Production of ERCP training model using a 3D printing technique (with video)

Chang Il Kwon, Yeonsun Shin, Jaeok Hong, Minje Im, Guk Bae Kim, Dong Hee Koh, Tae Jun Song, Won Suk Park, Jong Jin Hyun, Seok Jeong

    Research output: Contribution to journalArticlepeer-review

    6 Citations (Scopus)


    Background: ERCP training models are very different in terms of anatomical differences, ethical issues, storage problems, realistic tactile sensation, durability and portability. There is no easy way to select an optimized model for ERCP training. If the ERCP training model could be made as a soft silicone model using 3D printing technique, it would have numerous advantages over the models presented so far. The purpose of this study was to develop an optimized ERCP training model using a 3D printing technique and to try to find ways for implementing various practical techniques. Methods: All organ parts of this model were fabricated using silicone molding techniques with 3D printing. Especially, various anatomy of the ampulla of Vater and common bile duct (CBD) were creatively designed for different diagnostic and therapeutic procedures. In order to manufacture each of the designed organ parts with silicone, a negative part had to be newly designed to produce the molder. The negative molders were 3D printed and then injection molding was applied to obtain organ parts in silicone material. The eight different types of ampulla and CBD were repeatedly utilized and replaced to the main system as a module-type. Results: ERCP training silicone model using 3D technique was semi-permanently used to repeat various ERCP procedures. All ERCP procedures using this model could be observed by real-time fluoroscopic examination as well as endoscopic examination simultaneously. Using different ampulla and CBD modules, basic biliary cannulation, difficult cannulation, stone extraction, mechanical lithotripsy, metal stent insertion, plastic stent insertion, and balloon dilation were successfully and repeatedly achieved. Endoscopic sphincterotomy was also performed on a specialized ampulla using a Vienna sausage. After repeat procedures and trainings, all parts of organs including the ampulla and CBD modules were not markedly damaged or deformed. Conclusions: We made a specialized ERCP training silicon model with 3D printing technique. This model is durable, relatively cheap and easy to make, and thus allows the users to perform various specialized ERCP techniques, which increases its chances of being a good ERCP training model.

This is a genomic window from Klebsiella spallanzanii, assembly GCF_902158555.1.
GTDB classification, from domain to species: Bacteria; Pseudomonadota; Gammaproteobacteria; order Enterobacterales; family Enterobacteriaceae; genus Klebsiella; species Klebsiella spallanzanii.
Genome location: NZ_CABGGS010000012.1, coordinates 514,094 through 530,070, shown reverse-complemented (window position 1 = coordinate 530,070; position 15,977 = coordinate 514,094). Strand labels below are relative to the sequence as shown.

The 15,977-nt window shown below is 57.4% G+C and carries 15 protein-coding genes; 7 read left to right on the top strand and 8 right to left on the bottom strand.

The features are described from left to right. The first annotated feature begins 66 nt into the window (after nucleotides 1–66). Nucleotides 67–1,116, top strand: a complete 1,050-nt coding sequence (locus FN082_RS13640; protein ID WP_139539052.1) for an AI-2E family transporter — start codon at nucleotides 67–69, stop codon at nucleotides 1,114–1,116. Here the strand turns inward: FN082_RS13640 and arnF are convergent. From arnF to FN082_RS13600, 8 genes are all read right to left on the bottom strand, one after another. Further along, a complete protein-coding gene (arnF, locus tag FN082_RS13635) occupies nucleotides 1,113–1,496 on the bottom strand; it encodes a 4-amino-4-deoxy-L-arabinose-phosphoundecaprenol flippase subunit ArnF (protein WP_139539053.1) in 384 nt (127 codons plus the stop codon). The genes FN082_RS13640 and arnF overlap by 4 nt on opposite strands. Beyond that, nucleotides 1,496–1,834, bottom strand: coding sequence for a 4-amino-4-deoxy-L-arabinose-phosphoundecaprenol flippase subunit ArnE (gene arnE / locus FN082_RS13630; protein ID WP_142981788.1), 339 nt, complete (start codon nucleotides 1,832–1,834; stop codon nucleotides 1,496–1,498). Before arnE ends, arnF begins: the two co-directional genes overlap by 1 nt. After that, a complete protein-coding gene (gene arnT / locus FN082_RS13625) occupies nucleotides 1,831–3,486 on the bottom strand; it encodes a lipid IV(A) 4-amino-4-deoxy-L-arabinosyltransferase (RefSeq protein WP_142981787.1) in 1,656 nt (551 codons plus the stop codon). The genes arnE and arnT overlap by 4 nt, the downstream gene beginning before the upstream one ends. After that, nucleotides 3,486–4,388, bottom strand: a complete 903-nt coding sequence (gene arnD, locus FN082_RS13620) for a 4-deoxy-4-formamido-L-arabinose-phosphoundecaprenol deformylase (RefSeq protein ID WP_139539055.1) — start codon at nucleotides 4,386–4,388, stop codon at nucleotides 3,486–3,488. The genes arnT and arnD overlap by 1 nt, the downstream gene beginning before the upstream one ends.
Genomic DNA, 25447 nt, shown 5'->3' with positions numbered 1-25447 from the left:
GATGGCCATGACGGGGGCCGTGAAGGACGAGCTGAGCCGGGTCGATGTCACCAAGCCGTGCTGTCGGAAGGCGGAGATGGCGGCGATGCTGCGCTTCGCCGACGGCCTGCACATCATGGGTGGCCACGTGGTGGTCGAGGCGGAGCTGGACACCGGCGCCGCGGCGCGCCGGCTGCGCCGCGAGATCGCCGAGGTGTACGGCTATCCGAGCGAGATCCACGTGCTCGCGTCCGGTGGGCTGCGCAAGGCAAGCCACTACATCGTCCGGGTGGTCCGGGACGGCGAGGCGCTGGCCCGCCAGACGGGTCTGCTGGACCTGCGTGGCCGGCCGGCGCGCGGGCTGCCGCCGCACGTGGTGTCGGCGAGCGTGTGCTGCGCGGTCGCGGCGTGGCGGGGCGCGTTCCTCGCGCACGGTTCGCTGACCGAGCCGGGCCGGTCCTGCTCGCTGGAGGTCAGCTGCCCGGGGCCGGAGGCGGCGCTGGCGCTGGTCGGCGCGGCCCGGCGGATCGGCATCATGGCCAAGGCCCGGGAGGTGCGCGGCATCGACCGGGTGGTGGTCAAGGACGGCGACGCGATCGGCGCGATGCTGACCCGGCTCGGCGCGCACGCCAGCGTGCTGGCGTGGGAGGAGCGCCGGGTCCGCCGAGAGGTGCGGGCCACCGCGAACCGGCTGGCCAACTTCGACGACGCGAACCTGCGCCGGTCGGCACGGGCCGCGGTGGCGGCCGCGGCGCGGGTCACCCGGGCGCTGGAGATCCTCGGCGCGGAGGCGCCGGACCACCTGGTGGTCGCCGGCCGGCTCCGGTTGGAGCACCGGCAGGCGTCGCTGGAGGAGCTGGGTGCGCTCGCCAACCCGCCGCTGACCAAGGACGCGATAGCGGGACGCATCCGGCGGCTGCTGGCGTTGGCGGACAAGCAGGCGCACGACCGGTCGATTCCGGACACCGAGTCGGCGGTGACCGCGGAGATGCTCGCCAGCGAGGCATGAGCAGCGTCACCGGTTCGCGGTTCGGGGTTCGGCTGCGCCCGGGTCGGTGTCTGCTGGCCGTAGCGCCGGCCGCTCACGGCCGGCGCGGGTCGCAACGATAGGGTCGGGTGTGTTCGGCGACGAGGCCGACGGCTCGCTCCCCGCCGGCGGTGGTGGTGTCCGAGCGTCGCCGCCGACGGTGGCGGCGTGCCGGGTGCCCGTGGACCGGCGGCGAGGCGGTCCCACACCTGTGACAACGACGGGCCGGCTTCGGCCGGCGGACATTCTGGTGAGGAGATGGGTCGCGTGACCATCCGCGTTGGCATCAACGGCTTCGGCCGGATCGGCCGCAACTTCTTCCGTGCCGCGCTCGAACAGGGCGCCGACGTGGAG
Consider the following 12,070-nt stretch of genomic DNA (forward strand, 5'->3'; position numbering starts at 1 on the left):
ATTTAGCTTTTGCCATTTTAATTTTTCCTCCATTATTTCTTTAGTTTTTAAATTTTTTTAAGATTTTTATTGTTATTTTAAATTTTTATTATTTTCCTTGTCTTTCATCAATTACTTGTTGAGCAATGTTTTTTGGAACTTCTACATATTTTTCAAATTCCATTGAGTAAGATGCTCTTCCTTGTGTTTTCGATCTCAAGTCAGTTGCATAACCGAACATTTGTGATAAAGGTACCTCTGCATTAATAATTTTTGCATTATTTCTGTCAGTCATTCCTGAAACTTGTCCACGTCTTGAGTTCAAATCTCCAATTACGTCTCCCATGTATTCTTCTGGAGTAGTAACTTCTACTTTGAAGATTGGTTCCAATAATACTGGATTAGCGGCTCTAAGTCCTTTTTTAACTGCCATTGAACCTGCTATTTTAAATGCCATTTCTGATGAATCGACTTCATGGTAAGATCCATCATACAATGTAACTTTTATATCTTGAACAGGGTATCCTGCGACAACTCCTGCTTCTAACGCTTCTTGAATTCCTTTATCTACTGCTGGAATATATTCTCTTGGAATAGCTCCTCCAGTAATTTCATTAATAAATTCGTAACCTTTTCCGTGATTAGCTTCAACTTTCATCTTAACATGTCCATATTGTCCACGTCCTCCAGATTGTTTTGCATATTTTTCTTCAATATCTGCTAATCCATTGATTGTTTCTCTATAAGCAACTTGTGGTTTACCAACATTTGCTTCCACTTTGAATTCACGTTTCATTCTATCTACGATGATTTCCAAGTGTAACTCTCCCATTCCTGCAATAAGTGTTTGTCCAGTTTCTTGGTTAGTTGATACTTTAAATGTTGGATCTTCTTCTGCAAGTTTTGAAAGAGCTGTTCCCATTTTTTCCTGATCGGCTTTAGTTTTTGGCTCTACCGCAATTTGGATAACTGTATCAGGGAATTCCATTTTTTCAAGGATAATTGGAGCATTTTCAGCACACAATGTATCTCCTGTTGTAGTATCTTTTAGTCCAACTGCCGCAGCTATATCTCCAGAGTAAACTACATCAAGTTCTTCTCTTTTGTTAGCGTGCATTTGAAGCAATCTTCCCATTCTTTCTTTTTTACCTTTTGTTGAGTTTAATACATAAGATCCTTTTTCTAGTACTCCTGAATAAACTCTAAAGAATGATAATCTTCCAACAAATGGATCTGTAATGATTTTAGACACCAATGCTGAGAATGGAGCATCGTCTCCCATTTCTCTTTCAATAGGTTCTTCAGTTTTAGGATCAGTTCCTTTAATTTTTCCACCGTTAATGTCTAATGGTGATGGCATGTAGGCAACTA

Original languageEnglish
    Article number145
    JournalBMC Gastroenterology
    Issue number1
    Publication statusPublished - 2020 May 11

    Bibliographical note

    Publisher Copyright:
    © 2020 The Author(s).


    • Cholangiopancreatography, endoscopic retrograde
    • Endoscopy
    • Printing
    • Three-dimensional
    • Training model

    ASJC Scopus subject areas

    • Gastroenterology


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